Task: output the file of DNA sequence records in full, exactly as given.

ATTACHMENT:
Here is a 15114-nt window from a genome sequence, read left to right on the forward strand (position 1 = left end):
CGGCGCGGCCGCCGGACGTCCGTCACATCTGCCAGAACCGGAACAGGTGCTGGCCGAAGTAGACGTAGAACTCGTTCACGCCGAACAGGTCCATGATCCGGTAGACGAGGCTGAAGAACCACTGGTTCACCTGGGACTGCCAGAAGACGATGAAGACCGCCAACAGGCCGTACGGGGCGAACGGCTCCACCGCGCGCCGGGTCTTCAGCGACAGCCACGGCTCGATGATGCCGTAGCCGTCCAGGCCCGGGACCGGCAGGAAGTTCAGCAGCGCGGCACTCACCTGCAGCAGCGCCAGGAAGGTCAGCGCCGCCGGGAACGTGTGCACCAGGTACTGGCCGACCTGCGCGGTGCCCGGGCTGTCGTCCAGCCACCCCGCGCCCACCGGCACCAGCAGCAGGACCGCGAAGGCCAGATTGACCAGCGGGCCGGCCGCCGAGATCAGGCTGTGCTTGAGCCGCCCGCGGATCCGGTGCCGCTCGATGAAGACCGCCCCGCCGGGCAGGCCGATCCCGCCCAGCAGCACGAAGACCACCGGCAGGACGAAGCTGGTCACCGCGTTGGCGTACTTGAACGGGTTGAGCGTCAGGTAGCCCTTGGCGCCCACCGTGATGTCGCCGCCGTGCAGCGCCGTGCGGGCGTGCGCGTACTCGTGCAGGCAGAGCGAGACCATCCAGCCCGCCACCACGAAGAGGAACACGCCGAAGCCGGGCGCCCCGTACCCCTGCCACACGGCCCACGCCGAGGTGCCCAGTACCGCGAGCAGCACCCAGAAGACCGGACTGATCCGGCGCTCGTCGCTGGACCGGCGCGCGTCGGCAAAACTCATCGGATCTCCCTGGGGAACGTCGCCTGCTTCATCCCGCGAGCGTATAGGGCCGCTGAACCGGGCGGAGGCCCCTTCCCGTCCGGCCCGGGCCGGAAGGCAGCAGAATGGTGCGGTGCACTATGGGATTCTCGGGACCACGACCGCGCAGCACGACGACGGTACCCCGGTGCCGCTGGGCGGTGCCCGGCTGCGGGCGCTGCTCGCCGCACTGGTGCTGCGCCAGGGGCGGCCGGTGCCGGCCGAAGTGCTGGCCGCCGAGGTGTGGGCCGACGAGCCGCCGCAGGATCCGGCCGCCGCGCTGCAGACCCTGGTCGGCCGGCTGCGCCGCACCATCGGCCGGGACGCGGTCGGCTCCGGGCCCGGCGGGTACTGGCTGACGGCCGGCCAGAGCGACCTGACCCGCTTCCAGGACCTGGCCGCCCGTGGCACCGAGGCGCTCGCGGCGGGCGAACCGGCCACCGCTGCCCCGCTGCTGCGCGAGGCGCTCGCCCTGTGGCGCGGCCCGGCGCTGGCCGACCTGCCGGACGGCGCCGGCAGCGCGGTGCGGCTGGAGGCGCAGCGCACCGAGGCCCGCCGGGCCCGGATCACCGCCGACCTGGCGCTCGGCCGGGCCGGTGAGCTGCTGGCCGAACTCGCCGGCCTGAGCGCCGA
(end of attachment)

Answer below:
Here is a 15114-nt window from a genome sequence, read left to right on the forward strand (position 1 = left end):
CGGCGCGGCCGCCGGACGTCCGTCACATCTGCCAGAACCGGAACAGGTGCTGGCCGAAGTAGACGTAGAACTCGTTCACGCCGAACAGGTCCATGATCCGGTAGACGAGGCTGAAGAACCACTGGTTCACCTGGGACTGCCAGAAGACGATGAAGACCGCCAACAGGCCGTACGGGGCGAACGGCTCCACCGCGCGCCGGGTCTTCAGCGACAGCCACGGCTCGATGATGCCGTAGCCGTCCAGGCCCGGGACCGGCAGGAAGTTCAGCAGCGCGGCACTCACCTGCAGCAGCGCCAGGAAGGTCAGCGCCGCCGGGAACGTGTGCACCAGGTACTGGCCGACCTGCGCGGTGCCCGGGCTGTCGTCCAGCCACCCCGCGCCCACCGGCACCAGCAGCAGGACCGCGAAGGCCAGATTGACCAGCGGGCCGGCCGCCGAGATCAGGCTGTGCTTGAGCCGCCCGCGGATCCGGTGCCGCTCGATGAAGACCGCCCCGCCGGGCAGGCCGATCCCGCCCAGCAGCACGAAGACCACCGGCAGGACGAAGCTGGTCACCGCGTTGGCGTACTTGAACGGGTTGAGCGTCAGGTAGCCCTTGGCGCCCACCGTGATGTCGCCGCCGTGCAGCGCCGTGCGGGCGTGCGCGTACTCGTGCAGGCAGAGCGAGACCATCCAGCCCGCCACCACGAAGAGGAACACGCCGAAGCCGGGCGCCCCGTACCCCTGCCACACGGCCCACGCCGAGGTGCCCAGTACCGCGAGCAGCACCCAGAAGACCGGACTGATCCGGCGCTCGTCGCTGGACCGGCGCGCGTCGGCAAAACTCATCGGATCTCCCTGGGGAACGTCGCCTGCTTCATCCCGCGAGCGTATAGGGCCGCTGAACCGGGCGGAGGCCCCTTCCCGTCCGGCCCGGGCCGGAAGGCAGCAGAATGGTGCGGTGCACTATGGGATTCTCGGGACCACGACCGCGCAGCACGACGACGGTACCCCGGTGCCGCTGGGCGGTGCCCGGCTGCGGGCGCTGCTCGCCGCACTGGTGCTGCGCCAGGGGCGGCCGGTGCCGGCCGAAGTGCTGGCCGCCGAGGTGTGGGCCGACGAGCCGCCGCAGGATCCGGCCGCCGCGCTGCAGACCCTGGTCGGCCGGCTGCGCCGCACCATCGGCCGGGACGCGGTCGGCTCCGGGCCCGGCGGGTACTGGCTGACGGCCGGCCAGAGCGACCTGACCCGCTTCCAGGACCTGGCCGCCCGTGGCACCGAGGCGCTCGCGGCGGGCGAACCGGCCACCGCTGCCCCGCTGCTGCGCGAGGCGCTCGCCCTGTGGCGCGGCCCGGCGCTGGCCGACCTGCCGGACGGCGCCGGCAGCGCGGTGCGGCTGGAGGCGCAGCGCACCGAGGCCCGCCGGGCCCGGATCACCGCCGACCTGGCGCTCGGCCGGGCCGGTGAGCTGCTGGCCGAACTCGCCGGCCTGAGCGCCGA